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The Maori versus the Shaolin May 27, 2009

Posted by warriorspath in Uncategorized.
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A couple nights ago I got home from my kung fu class and noticed one of my favorite shows was on. It is called “Deadliest Warrior”. The premise is that they take two historical warriors, compile data about their weapons and fighting techniques and simulate who would win in a battle between them.

I’ve fallowed the show since day one and have loved it right from the beginning. That particular night they pitted the New Zealand Maori Warrior against the Chinese Shaolin Monk. This is of special interest to me as many of the techniques and weapons are derived from Shaolin kung fu.

As often in the show they have two combatants with very different fighting styles and philosophies.

The Maori were a barbaric and cannabalistic group of warrior tribesmen who terrorized the south Pacific. Their weapons were based on nature, using everything from wood, jade sea stone, shark teeth to sting ray spines. They were much larger than the Shaolin and utilized brute force and powerful short range weapons. The Maori’s purpose for fighting was for conquest, power, and glorification of their ancestors.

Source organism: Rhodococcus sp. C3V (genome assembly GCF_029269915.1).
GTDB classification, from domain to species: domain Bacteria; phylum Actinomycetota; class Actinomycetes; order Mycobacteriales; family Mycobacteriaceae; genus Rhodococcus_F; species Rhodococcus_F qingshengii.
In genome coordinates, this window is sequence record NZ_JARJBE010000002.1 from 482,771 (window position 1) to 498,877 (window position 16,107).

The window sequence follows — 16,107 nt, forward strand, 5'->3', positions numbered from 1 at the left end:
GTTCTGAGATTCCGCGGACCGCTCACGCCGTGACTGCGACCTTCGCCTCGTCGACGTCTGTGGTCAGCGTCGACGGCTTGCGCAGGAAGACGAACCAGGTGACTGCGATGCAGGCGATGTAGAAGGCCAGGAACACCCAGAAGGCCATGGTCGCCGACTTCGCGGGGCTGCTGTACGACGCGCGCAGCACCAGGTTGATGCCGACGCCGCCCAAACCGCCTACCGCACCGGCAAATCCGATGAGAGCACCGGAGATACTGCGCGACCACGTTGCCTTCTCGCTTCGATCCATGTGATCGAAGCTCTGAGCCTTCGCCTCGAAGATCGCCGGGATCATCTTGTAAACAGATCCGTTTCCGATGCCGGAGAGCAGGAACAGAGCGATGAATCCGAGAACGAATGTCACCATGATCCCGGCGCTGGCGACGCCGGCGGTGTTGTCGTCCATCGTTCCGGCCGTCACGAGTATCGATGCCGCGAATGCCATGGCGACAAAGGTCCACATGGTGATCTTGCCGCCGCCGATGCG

The Shaolin on the other hand, were a group of Buddhist monks who learned martial arts to defend themselves. The Shaolin in contrary used weapons of forged steel which were much longer in range and more versitile though less deadly than the Maori warrior’s. They also used complex, highly stylized and very fast movements both armed and unarmed. Unlike the Shaolin, they fight purely in self-defense.

I was especially torn between the two combatants, one that was very familiar to me, the Shaolin and the other completely foreign and fascinating, the Maori. Though after the intial wave of tests, the Maori seemed to have the upperhand. However after watching the final battle scene it was the Shaolin who prevailed.

This was due almost exclusively to the Shaolin’s weapon, the hook swords. These weapons were responsible for almost 90% of the Shaolin’s success against the Maori. After a quick glance, it’s not hard to see why. It had blades on nearly every angle, giving it unparalleled utility and flexibility in combat. Also the hooked curve of the blade was used defensively to disarm eny combatants. Further more, perhaps most devestatingly, a master of the hook swords can link the two swords together and swing them in large arcs arond their body. This gives the fighter a massive 6 foot striking radius!

Behold the hook swords!

The hook swords in ready position

The hook swords in ready position

The hook swords on display

The hook swords on display

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